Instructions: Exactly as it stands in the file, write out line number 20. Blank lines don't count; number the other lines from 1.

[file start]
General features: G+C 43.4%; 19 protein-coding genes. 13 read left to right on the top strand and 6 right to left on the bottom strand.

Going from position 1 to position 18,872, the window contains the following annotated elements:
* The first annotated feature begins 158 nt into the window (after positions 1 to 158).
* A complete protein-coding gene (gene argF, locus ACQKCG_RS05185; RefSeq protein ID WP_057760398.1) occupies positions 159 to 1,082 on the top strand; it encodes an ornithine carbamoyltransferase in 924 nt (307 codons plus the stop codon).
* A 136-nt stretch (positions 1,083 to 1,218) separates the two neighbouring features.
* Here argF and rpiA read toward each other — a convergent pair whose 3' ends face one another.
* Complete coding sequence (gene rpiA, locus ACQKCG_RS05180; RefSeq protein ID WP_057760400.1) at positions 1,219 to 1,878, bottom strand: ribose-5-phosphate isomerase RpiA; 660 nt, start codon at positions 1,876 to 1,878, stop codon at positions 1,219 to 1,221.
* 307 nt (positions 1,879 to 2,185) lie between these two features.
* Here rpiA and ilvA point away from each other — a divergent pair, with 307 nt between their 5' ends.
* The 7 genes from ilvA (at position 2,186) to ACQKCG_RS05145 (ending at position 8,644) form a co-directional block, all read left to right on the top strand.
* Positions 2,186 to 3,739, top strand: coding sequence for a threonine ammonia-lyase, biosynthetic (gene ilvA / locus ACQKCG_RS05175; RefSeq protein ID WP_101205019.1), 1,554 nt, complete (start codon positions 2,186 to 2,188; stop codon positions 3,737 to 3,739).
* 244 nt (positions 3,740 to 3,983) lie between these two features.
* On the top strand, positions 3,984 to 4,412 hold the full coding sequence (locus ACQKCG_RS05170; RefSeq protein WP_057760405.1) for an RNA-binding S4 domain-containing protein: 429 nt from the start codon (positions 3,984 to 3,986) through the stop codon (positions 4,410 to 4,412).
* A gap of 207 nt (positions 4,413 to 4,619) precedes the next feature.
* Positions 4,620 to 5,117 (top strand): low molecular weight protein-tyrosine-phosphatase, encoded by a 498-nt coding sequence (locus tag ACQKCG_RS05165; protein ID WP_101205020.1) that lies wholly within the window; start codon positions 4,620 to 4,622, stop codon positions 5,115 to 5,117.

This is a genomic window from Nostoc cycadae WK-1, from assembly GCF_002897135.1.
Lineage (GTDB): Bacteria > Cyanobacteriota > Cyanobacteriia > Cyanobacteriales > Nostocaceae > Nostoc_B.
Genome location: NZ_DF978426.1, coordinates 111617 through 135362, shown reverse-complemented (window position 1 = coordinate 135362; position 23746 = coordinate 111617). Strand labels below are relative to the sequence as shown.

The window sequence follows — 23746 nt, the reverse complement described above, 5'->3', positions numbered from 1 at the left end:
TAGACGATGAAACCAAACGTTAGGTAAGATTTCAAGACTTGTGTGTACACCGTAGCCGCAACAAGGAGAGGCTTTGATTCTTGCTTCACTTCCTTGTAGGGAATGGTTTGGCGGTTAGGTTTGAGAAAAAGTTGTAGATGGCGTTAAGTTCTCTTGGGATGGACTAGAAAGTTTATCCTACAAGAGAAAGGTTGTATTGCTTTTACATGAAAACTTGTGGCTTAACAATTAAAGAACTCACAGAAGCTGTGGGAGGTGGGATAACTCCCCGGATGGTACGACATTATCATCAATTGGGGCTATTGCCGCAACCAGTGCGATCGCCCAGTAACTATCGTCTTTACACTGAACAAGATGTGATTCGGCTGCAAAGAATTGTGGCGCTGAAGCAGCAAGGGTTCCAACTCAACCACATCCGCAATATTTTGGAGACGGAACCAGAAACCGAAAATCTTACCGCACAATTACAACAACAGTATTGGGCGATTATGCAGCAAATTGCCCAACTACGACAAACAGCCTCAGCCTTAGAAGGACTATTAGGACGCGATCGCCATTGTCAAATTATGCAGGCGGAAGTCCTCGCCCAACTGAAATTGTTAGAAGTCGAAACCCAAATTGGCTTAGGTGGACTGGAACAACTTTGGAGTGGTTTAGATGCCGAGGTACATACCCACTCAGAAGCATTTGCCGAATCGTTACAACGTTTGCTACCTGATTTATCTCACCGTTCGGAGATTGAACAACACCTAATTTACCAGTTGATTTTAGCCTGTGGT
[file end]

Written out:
TAGACGATGAAACCAAACGTTAGGTAAGATTTCAAGACTTGTGTGTACACCGTAGCCGCAACAAGGAGAGGCTTTGATTCTTGCTTCACTTCCTTGTAGGGAATGGTTTGGCGGTTAGGTTTGAGAAAAAGTTGTAGATGGCGTTAAGTTCTCTTGGGATGGACTAGAAAGTTTATCCTACAAGAGAAAGGTTGTATTGCTTTTACATGAAAACTTGTGGCTTAACAATTAAAGAACTCACAGAAGCTGTGGGAGGTGGGATAACTCCCCGGATGGTACGACATTATCATCAATTGGGGCTATTGCCGCAACCAGTGCGATCGCCCAGTAACTATCGTCTTTACACTGAACAAGATGTGATTCGGCTGCAAAGAATTGTGGCGCTGAAGCAGCAAGGGTTCCAACTCAACCACATCCGCAATATTTTGGAGACGGAACCAGAAACCGAAAATCTTACCGCACAATTACAACAACAGTATTGGGCGATTATGCAGCAAATTGCCCAACTACGACAAACAGCCTCAGCCTTAGAAGGACTATTAGGACGCGATCGCCATTGTCAAATTATGCAGGCGGAAGTCCTCGCCCAACTGAAATTGTTAGAAGTCGAAACCCAAATTGGCTTAGGTGGACTGGAACAACTTTGGAGTGGTTTAGATGCCGAGGTACATACCCACTCAGAAGCATTTGCCGAATCGTTACAACGTTTGCTACCTGATTTATCTCACCGTTCGGAGATTGAACAACACCTAATTTACCAGTTGATTTTAGCCTGTGGT